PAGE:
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Government sanctions cannabis research for industrial and horticulture purposes
The narcotics department within the revenue wing of the Union finance ministry has sanctioned a research and development (R&D) project on cannabidiol (CBD) and tetrahydrocannabinol (THC) - two unique natural compounds found in cannabis. Now, cannabis, commonly known as ganja, will be grown at Central Institute of Medicinal and Aromatic Plants (CIMAP) in Lucknow (UP) and Pantnagar (Uttarakhand), as reported in Times of India.
"CSIR-CIMAP wants to start R&D work on genetic improvement of identification and selection of THC, CBD and cannabinioderpene - a rich strain-level genotype of cannabis - at their office in Lucknow, UP, with its resource centre in Pantnagar, Uttarakhand. CSIR has, therefore, requested to allow them to collect cannabis germplasm and grow it in their fields," the Centres note said. The note also said that Indias NDPS policy emphasised development of drug varieties with low THC content, which could be exploited for industrial and horticulture purposes. "That is source of biomass and fibre, and for production of cannabis seed oil," it said.
In its note, which has been sent to all state governments, director (narcotics control) in the finance ministry has cited a WHO expert committee report on drug dependence. WHO has taken cognisance of medicinal use of low THC cannabis and has proposed change in scope of control of cannabis-related substances in the international conventions.
Healthcare News Monitor
ET Bureau - Rahul Tripathi
New Delhi: India has seen an improvement in overall life expectancy at birth to 69 years, with women expected to live for 70.4 years and men for 67.8 years, according to the latest Sample Registration Survey (SRS) for 2013-17. The overall life expectancy grew from 68.7 years in 2012-16, when life expectancy for women was 70.2 years and that for men was 67.4 years. Life expectancy for women was 73.70 years in urban centres and 69 in rural areas while the comparative figures for men were 71.20 years and 66.40 years, respectively, as per the SRS report released by the Registrar General of India. “There is a difference of about 2.6 years in female-male life expectancy at birth at the national level, with the highest difference been recorded at about 6.2 years for Uttarakhand,” says the SRS report for 2013-17. Officials said the increase in life expectancy was driven mainly by improvements in sanitation, housing and education which led to a steady decline in mortality. This may also explain the marginal improvement in the difference in life expectancy between urban and rural India, which decreased to 4.7 years in 2013-17 from 4.8 years in 2010-14, as per the report. Women continued to enjoy a higher life expectancy than men because they stand to benefit more from the advances in healthcare and living conditions, besides making fewer lifestyle choices that are bad for health, said officials. India’s life expectancy in 2013-17 was, however, lower than the global life expectancy of 72.6 years this year, according to the United Nations’ ‘World Population Prospects’ report published in June.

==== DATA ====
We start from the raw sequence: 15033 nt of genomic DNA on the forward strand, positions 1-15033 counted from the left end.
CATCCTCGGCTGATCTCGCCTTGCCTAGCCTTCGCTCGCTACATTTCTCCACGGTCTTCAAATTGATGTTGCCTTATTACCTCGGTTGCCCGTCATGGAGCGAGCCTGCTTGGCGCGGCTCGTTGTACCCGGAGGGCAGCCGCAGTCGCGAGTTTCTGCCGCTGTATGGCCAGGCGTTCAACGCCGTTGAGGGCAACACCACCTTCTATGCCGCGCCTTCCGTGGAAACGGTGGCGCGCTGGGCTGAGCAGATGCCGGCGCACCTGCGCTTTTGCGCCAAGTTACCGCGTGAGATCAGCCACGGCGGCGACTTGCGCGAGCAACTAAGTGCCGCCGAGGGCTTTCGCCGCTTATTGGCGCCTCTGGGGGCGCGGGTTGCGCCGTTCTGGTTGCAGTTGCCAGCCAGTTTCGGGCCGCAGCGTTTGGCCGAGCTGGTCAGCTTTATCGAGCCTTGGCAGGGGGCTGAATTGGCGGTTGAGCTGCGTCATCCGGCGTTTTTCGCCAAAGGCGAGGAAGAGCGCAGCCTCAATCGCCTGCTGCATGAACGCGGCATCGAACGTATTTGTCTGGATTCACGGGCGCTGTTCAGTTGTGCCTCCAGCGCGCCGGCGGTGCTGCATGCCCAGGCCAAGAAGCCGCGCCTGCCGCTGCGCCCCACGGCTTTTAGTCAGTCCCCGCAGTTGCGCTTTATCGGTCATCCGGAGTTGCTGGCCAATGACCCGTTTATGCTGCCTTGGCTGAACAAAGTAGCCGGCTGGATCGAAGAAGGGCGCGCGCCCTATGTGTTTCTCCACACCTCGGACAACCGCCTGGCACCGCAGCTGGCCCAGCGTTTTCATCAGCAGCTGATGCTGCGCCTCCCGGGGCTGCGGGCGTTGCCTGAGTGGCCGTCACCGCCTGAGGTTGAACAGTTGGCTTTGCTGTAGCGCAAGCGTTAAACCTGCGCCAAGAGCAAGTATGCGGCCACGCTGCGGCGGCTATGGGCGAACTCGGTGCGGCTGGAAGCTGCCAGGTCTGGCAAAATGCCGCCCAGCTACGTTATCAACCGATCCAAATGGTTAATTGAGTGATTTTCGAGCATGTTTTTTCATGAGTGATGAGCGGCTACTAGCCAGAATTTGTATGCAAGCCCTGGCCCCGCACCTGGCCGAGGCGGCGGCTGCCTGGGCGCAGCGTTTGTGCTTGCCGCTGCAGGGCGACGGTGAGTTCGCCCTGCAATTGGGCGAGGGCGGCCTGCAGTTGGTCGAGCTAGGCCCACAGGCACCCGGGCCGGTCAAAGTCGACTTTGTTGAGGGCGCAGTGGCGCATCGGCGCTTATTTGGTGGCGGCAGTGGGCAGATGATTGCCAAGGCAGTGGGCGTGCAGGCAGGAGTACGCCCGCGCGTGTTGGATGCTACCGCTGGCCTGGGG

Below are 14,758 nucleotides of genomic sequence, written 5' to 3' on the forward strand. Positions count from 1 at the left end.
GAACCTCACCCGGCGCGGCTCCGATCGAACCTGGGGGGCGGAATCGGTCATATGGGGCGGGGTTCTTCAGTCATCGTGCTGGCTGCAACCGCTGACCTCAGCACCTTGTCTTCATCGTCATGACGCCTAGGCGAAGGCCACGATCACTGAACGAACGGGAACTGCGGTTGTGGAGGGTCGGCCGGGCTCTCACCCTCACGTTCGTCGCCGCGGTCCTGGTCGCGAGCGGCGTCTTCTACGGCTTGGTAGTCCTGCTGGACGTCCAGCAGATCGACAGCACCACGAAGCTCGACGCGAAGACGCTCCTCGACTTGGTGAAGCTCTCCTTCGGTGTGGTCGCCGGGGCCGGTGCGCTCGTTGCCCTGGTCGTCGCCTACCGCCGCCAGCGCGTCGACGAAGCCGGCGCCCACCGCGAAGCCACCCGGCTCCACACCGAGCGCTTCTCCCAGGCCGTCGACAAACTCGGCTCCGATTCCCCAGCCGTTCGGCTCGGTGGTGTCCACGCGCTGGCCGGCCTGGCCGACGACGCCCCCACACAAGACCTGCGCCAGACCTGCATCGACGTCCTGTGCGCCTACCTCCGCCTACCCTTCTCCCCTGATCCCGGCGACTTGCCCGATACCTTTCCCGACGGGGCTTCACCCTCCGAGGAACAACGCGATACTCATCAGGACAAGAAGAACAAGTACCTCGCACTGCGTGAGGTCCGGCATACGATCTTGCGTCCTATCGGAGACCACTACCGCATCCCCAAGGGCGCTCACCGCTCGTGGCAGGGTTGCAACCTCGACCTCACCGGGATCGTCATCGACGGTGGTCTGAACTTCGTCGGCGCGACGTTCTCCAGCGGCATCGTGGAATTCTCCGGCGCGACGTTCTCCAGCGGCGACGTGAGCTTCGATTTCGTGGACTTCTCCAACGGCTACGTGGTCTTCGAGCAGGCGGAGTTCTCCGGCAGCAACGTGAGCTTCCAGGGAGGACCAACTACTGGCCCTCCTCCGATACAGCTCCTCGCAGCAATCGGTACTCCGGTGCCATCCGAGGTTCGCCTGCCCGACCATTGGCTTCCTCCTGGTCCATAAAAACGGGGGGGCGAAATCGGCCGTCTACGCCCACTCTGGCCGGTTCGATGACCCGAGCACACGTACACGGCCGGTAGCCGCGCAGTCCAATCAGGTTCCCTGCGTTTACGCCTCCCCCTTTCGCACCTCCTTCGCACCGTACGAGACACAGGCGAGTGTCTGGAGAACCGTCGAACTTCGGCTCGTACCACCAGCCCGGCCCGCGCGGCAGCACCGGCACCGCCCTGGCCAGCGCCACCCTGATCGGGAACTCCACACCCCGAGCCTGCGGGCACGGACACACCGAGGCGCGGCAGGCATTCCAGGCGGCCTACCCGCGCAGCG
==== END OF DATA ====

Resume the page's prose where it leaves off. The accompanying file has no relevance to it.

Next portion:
Business Medical Dialogues
Through a recent advisory, the apex drug regulatory body- Central Drugs Standard Control Organization (CDSCO) has directed all pharmaceutical Industry associations to ask their members having the Pharmaceuticals and Bio-Pharmaceutical manufacturing units to follow the Apprentices Act, 1961. Under Section 8 of the Apprentices Act, 1961, there are provisions for number of apprentices for a designated trade and optional trade wherein it is mentioned that the Central Government shall prescribe the number of apprentices to be engaged by the employer for designated trade and optional trade and several employers may join together either themselves or through an agency, approved by the Apprenticeship Adviser, according to the guidelines issued from time to time by the Central Government in this behalf, for the purpose of providing apprenticeship training to the apprentices under them. Rule 7A of the Apprenticeship Rules, 1992 provides the provisions for regulation of optional trade (other than designated trade under the Apprentices Act 1961) and Rule 7B of the said rules provides the provisions for number of apprentices for designated and optional trade wherein it is mentioned that each establishment shall engage apprentices in a band of 2.5 per cent to 10 per cent total strength of the establishment including contractual staffs. National Apprenticeship Promotion Scheme (NAPS) is a new scheme of Government of India launched on 19th August 2016 to promote apprenticeship. The main objective of the scheme is to promote apprenticeship training and to increase the engagement of apprentices.
Pharmabiz India- Peethaambaran Kunnathoor